The push to rid Formula 1 of ugly noses in 2015 may have been done for simple aesthetics, but it has caused complications for design teams.
After widespread criticisms about the look of last year’s cars the FIA moved to outlaw the extended nose tips for 2015. A tweak to F1’s technical regulations stipulating strict dimensional criteria to outlaw the extended noses nipped the problem in the bud, and no longer will F1 cars be compared to proboscis monkeys or anteaters.
Although the tweak to the noses may seem minor, the impact it has had on influencing design evolution for 2015 has been relatively big. The reason for that is fairly simple: because the nose is the first part of the car to hit the air, it has an impact on how the airflow works over everything behind it.
“Everything downstream from the front wing sets up everything else,” Force India technical director Andy Green told AUTOSPORT. “So a change in that area makes a big difference to how you develop the car.
“The car is tuned around a certain set of circumstances at the front of the car. So it required a lot of aerodynamic reconfiguring to try to recover what was, to start with, quite a significant loss from where we were with the high nose.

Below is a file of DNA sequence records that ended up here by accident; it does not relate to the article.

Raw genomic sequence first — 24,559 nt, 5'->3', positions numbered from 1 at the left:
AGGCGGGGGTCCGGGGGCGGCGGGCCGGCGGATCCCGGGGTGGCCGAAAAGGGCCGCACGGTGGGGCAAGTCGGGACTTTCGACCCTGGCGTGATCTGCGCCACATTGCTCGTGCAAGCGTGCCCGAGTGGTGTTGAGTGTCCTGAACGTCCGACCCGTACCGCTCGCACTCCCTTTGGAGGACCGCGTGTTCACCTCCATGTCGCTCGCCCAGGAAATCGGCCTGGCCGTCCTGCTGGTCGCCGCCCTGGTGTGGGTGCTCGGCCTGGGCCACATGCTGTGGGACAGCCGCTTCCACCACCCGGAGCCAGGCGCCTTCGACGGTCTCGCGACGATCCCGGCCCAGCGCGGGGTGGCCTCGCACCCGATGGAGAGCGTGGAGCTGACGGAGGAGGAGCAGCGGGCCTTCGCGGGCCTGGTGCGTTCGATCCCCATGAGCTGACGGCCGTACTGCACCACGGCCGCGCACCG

“To go down to a very low nose took a lot of change. We’re there now, but it took quite a while.”
Green thinks that the tight wording of Article 15.4.3 of the technical regulations will ensure that most noses look the same, with a design similar to Ferrari’s 2014 car likely, but the key will be how well each team can finetune its design for maximum aerodynamic benefit.
“I think there’s probably as much performance in it eventually as there was with the conventional nose,” he said. “It just takes time to extract it. We’ve been forced down a route and we’ve got to extract new performance.”
AERO WAR BACK ON
Although the influence of the engine is far greater now than it has been for years, Green has no doubts that the importance of aerodynamics cannot be underestimated. That is why getting the nose design right – and ensuring the rest of the car responds in the right way – is essential.
“When I look at the lap time deltas that we have to Mercedes and I look at some of their speeds through the high-speed corners, that’s pure aerodynamics,” he said. “They’ve got some significant advantages over us in pure aerodynamics. So yes, there’s still a lot to be had in aero.
“Even comparing it to the teams that traditionally had good aerodynamics, like Red Bull, Mercedes are still significantly quicker. We’ve got a lot to learn from them. Not only have they done a good job with the power unit, they’ve done a very, very good job aerodynamically.”
Originally on Autosport.com